In late 1969, organist Ken Hensley, formerly of The Gods and Toe Fat joined. The band's last concert was on 21 February 1970 at St Mary's College in Twickenham, supporting Deep Purple - the band changed its name to Uriah Heep shortly after. The first concert as Uriah Heep was on 20 March at the Technical College in Salisbury.

SPICE (protocol)

In computing, SPICE (the Simple Protocol for Independent Computing Environments) is a remote- display system built for virtual environments which allows users to view a computing "desktop" environment - not only on its computer-server machine, but also from anywhere on the Internet and using a wide variety of machine architectures.

Qumranet originally developed SPICE as a closed source codebase in 2007. Red Hat, Inc acquired Qumranet in 2008, and in December 2009 decided to release the code under an open-source license and treat the protocol as an open standard.

Spice (Perfume song)

is a song recorded by Japanese girl group Perfume for their third studio album, JPN (2011). It premiered on November 2, 2011 as the fifth and final single from the album in Japan. It was written, composed, arranged, and produced by Japanese musician and Capsule member Yasutaka Nakata. The single also included the B-side track "Glitter", which appeared on the parent album. It was also released on June 19, 2013 through European and Oceanic regions, and June 25 in North America. Musically, "Spice" is a house song.

Upon its release, the track garnered mixed reviews from music critics. Some critics highlighted the song as one of Perfume's best singles from their album, whilst some felt the composition was uninteresting. It was also successful in Japan, peaking at number two both on the Oricon Singles Chart and Billboard's Japan Hot 100 chart. It was certified gold by the Recording Industry Association of Japan (RIAJ) for physical shipments of 100,000 units. An accompanying music video was shot by Shimada Daisuke; it features the girls performing the song in a dining room. It was performed on the groups 2011 JPN concert tour.

Usage examples of "spice".

Our cooks employ it with vinegar for making the mint sauce which we eat with roast lamb, because of its condimentary virtues as a spice to the immature meat, whilst the acetic acid of the vinegar serves to help dissolve the crude albuminous fibre.

The requisites for chewing are: a small piece of areca nut, a leaf of the Sirih or betel pepper, a little moistened lime, and, if you wish to be very luxurious, a paste made of spices.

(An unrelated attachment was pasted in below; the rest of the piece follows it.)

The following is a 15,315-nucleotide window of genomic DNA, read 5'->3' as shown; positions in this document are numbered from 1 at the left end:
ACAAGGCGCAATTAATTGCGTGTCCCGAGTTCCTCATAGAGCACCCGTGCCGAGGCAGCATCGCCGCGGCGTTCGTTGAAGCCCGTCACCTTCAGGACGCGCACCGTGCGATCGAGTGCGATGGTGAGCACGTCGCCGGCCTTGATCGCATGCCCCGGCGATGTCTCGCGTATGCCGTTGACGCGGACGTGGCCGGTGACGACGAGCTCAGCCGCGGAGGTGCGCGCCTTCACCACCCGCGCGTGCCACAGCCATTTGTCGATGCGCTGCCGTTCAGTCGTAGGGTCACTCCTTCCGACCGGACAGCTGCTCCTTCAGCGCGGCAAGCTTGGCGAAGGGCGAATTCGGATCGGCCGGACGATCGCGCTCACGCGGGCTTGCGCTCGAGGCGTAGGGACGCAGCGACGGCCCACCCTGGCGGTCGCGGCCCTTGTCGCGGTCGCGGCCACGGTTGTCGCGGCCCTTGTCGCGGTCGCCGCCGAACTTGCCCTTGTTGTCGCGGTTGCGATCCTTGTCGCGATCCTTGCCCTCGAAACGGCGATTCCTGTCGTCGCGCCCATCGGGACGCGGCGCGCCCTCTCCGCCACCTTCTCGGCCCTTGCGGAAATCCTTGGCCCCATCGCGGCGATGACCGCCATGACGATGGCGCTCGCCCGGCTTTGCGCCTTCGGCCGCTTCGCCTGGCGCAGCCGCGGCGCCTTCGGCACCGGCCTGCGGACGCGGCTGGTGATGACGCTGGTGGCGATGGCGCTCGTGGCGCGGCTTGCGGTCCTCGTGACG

Sal Simmons kept a little shop, An bacca seld, an spice, An traitle drink, an ginger pop, An other things as nice.

September 1509 Sequeira anchored at Malacca, the great emporium of the east, to which were brought cloves from the Moluccas, nutmegs from Banda, sandalwood from Timor, camphor from Borneo, gold from Sumatra and Loo Choo, and gums, spices and other precious commodities from China, Japan, Siam, Pegu, etc.

When green and unripe, Gooseberries are employed in a sauce, together with bechamel, and aromatic spices, this being taken with mackerel and other rich fish, as an acid corrective condiment.

No pressure of the Bene Gesserit, no trickery or artifice could pry them completely free from Arrakis: the spice was addictive.

Mexicans consisted of a mixture of maize and cacao with hot spices like chillies, and contained no sugar.

The emotional perfume was delicious, spiced by the fresh, tangy aroma of cilantro and sharpness of onion and garlic coming from the open kitchen window below him.

CHAPTER 119 The Candles Warmest climes but nurse the cruellest fangs: the tiger of Bengal crouches in spiced groves of ceaseless verdure.

Rogue on the tremble of detection Rumour for the nonce had a stronger spice of truth than usual She can make puddens and pies The born preacher we feel instinctively to be our foe There is for the mind but one grasp of happiness Those days of intellectual coxcombry Troublesome appendages of success Woman will be the last thing civilized by Man End of this Project Gutenberg Etext of Ordeal Richard Feverel, v1 by George Meredith THE ORDEAL OF RICHARD FEVEREL By GEORGE MEREDITH 1905 BOOK 2.

I tried to recall the names of both the spices I had known and those I had only heard of, words that would intoxicate him like perfumes, and for him I listed malabaster, incense, nard, lycium, sandal, saffron, ginger, cardamom, senna, zedoaria, laurel, marjoram, coriander, dill, thyme, clove, sesame, poppy, nutmeg, citronella, curcuma, and cumin.

Then nought would do but he must say farewell to several of the children who had become especial favorites: the Dalt boy and Lady Blackmonts brood and the round-faced orphan girl whose father had sold cloth and spices up and down the Greenblood.

Besides the dumplings and the beer, we also had a dish of freshly caught fish, stewed with soy sauce, vinegar and different spices, cooked until the bones were soft enough to eat.

The swollen Rice soon stops up the holes of the inner pot, and the Rice within becomes of a firm consistence, like pudding, and is eaten with butter, sugar, and spices.

Mixing with scents carried by the moist, heavy wind, they made a stew for the senses, spiced with fecund exudates of life.